In October, the U.S. dollar was the driving force for commodities, and the weak dollar brought strength in the gold market in particular. I see the dollar remaining the dominating theme in November for commodities, but stock indexes may struggle a bit.

Gold has reached a new all-time high in early November, rising to $1,090 per ounce on Wednesday, November 4. Many other commodities have also been experiencing bullish trends. Crude oil rallied above $80 a barrel, sugar is nearing a 28-year high, and corn is above its 10-year average near $4 a bushel. What does this all mean? Does it mean we have inflation? The Federal Reserve, in leaving its key short-term interest rate unchanged at 0.25 percent at the November policy meeting, is saying no. I’m not so sure, at least when you look at some of these commodity prices.

At its regular policy meeting on November 4, the Fed said it would keep interest rates “exceptionally low” for “an extended period.” They keep auctioning off a lot of Treasury securities to finance stimulus and buying mortgage-backed securities to keep rates low.

For the month of November I recommend buying dips in commodities in general, as the dollar should remain weak. Corrections could be large—so expect some volatility. Continue to watch the dollar, and the employment picture too. An uptick in the unemployment rate will hurt the stock market. Employment is holding the economy back, without question. I believe the Fed wants to see if the consumer will spend during the holiday season before reassessing its outlook.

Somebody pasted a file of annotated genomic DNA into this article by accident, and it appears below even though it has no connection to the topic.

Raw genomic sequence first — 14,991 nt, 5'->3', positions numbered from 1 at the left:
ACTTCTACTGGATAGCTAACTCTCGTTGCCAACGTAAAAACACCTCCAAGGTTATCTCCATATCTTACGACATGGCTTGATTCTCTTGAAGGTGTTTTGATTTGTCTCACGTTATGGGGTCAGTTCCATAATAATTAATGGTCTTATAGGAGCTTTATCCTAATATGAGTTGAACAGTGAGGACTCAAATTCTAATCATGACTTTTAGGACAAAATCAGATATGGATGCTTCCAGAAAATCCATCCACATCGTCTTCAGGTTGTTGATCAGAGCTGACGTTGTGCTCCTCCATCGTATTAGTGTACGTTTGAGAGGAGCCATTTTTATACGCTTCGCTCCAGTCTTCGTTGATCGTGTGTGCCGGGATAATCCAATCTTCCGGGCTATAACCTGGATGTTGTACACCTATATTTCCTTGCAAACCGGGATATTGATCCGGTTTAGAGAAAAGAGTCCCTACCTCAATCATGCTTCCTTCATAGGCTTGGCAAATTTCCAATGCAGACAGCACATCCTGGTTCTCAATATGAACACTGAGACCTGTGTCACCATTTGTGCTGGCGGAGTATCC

Commodities and the Dollar

Gold has exploded over the past few weeks, and rallied some $60 in just three days’ time. During October, the Bank of India bought 200 metric tons of gold from the International Monetary Fund for $6.7 billion, a huge purchase. That caused some massive short covering. Gold is up about 24 percent this year, and the overriding fundamentals remain bullish long-term, led by continued dollar weakness, and the potential for inflation in 2010. This market could go to $1,400 within a year.

While I think gold should remain strong in November, a seasonally strong time of year, for now, I’d recommend waiting for pullbacks to consider buying. A correction to $1,065 (a breakout level) looks like a good place to buy December gold, and down to $1,048 and $1,030 as well. I see $1,000, holding as support this month, which was former resistance.

Gold, weekly chart




Crude oil tends to be seasonally weak in October, and in contrast to my ideas on gold, I think its rally may run out of gas. I would recommend selling crude oil futures on rallies, and a move to $85 looks like a good place to establish a short-term position. Elsewhere in the energy market, I think natural gas should firm up toward the end of November, around Thanksgiving.

Corn remains in a long-term bear market, but it is beginning a strong seasonal period, so I’d buy dips in corn for a short-term bounce. If you can get December corn at $3.60 or $3.50, I think those levels represent a good value to consider buying.